ANDREW JACKSON MOFFITT, was the son of James Moffit and Elizabeth Thompson and was born in Ireland:
May 7, 1818. The family came to the United States when he was an infant and located in Iowa, where he
grew up and was married. His wife died soon after marriage and he started for California in the 1850's
during the gold excitement. When he reached Salt Lake City he joined the Mormon Church, then went on
to California, from which he soon returned, and served as coachman for Brigham Young for several years.
In 1860 he came to Manti, being sent by President Young as bishop. He held the position for fifteen years,
and was president of the Co-op store several years. He took an active part in the Black Hawk war, and being
the bishop, kept an open house to all.
He lost a great many stock through the Indian raids. He was always prominent in church and public affairs
and universally respected.
On February 17, 1857, he married Margaret, daughter of Robert and Elizabeth Easton, born near Glasgow,
Scotland, September 20, 1834. They had thirteen children: Charles, Harriet, Syrena, George, Margaret,
Nettie, John W., Wallace, Spencer, Russell and Edward, living in 1897; Brigham and Jane were deceased.
Became a Mormon in 1849. One source gave mother's maiden name as Elizabeth Evans. Harold Moffitt said family
tradition claimed the family came from Co Cavin, Ireland. Andrew started for California during the gold rush,
but when he reached Utah he joined the LDS Church. He then went to California but returned to Salt Lake City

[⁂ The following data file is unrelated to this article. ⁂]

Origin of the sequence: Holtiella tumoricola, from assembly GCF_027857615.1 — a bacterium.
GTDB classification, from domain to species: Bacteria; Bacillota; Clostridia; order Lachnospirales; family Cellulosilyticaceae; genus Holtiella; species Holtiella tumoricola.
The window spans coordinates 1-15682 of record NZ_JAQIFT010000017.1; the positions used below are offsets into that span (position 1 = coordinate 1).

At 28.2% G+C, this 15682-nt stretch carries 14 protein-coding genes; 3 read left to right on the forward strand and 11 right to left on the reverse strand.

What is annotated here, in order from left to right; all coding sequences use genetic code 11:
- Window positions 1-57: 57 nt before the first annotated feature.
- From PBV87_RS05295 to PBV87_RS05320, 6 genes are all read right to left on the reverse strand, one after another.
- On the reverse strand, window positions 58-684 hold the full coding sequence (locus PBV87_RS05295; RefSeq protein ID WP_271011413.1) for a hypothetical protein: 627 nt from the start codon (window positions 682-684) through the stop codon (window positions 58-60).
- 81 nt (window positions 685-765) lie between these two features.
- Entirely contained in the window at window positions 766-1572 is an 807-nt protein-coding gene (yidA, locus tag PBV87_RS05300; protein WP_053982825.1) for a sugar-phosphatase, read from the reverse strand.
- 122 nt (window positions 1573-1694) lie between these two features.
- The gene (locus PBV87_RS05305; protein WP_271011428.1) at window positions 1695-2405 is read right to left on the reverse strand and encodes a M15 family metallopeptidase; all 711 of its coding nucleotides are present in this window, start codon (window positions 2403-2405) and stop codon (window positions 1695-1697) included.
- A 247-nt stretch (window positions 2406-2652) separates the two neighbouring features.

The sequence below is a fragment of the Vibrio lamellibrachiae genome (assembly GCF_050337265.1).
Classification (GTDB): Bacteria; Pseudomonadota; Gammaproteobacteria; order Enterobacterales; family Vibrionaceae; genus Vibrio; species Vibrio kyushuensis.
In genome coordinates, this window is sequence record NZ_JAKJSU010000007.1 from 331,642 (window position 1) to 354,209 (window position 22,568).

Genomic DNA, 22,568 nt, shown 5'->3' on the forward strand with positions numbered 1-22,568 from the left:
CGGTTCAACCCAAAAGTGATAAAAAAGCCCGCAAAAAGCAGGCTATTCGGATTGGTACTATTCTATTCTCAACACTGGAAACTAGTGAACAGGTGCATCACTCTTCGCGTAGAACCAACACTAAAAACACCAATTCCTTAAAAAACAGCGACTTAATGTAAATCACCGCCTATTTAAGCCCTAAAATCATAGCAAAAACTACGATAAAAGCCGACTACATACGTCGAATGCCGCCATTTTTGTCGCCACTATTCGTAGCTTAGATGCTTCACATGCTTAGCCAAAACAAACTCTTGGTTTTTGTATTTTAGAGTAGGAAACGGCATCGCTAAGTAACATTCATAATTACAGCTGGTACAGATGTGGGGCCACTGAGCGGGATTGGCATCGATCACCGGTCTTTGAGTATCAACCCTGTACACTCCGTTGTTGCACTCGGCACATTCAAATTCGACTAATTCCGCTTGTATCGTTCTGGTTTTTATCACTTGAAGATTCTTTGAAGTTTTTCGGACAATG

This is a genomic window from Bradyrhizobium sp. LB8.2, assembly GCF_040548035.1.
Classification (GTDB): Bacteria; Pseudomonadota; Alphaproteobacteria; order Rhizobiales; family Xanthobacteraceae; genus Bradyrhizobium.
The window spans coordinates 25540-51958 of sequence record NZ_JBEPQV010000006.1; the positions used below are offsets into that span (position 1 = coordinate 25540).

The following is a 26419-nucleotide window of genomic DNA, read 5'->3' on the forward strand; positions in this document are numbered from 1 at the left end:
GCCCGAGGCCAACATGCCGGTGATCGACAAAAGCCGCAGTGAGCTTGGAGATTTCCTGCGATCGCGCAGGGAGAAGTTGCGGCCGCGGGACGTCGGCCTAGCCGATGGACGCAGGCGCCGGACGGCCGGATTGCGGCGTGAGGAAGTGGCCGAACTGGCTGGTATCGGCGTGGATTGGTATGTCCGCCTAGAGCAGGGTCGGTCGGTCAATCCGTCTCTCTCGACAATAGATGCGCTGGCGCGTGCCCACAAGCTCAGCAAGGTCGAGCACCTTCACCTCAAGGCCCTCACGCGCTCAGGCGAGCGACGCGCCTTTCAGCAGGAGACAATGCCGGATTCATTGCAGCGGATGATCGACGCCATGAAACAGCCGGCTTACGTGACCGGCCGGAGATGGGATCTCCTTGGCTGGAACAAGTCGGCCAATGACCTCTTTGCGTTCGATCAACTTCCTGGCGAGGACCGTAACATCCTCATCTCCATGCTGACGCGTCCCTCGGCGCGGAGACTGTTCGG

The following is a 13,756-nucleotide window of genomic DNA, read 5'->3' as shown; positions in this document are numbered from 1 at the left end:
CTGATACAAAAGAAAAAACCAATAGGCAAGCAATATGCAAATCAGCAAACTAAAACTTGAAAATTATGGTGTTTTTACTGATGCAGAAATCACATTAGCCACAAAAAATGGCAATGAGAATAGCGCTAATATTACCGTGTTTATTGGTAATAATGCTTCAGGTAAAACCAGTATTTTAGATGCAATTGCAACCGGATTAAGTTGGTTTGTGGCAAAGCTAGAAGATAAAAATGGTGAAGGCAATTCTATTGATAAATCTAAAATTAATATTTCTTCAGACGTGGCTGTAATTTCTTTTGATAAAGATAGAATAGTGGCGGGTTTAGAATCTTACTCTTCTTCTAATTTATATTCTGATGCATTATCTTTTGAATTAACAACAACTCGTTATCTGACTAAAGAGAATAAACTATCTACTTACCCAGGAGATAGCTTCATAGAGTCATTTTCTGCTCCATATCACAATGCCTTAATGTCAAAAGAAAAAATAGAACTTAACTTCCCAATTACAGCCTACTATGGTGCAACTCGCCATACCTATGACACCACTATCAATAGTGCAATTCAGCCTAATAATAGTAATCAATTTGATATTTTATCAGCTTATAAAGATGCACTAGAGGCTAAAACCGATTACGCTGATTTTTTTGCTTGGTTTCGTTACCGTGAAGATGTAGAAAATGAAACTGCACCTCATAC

soon. (from Jacob Kaylor Moffitt) According to granddaughter, Clara Peacock Anderson, Andrew came to the US
as an infant, grew up in Iowa, and was married there. Soon after the death of his 1st wife he left for the
California Gold Rush, but stayed there only briefly, serving as coachman for Brigham Young in Salt Lake City
for several years. The two children of his 1st wife were left with their maternal grandparents. He had 14
children by his second wife, Margaret Easton, and 2 more by the 3rd wife, Jane Easton, Margaret's twin. He
was Bishop of the Mormon Church in Manti 15 years. It was while he was preaching a funeral sermon for a
dear friend when he had a stroke and never regained consciousness.
Andrew Jackson Moffitt by Grandaughter Clara Peacock Anderson
Andrew Jackson Moffitt was born in Fermanagh, Ireland, May 7, 1818 to James and Elizabeth Moffitt. The family
came to the United States when he was an infant. They located in Iowa, where he grew up and was married. His first wife,
Syrena Evans, gave birth to two children, a son, Jacob and a daughter, Theresa S. His wife died when she was pregnant
with their 3rd child. Very soon after her death, he came to Utah, leaving the little ones with his wife's folks.
He started for California during the gold excitement, but when he reached Utah he joined the Latter-day Saints'
Church. Soon after this he went to California, but soon returned to Salt lake City. He served as a coachman for
Brigham Young for several years. During this time Margaret Easton and her twin sister Jane Easton, two young girls
from Scotland, came to Utah to find employment, which they did.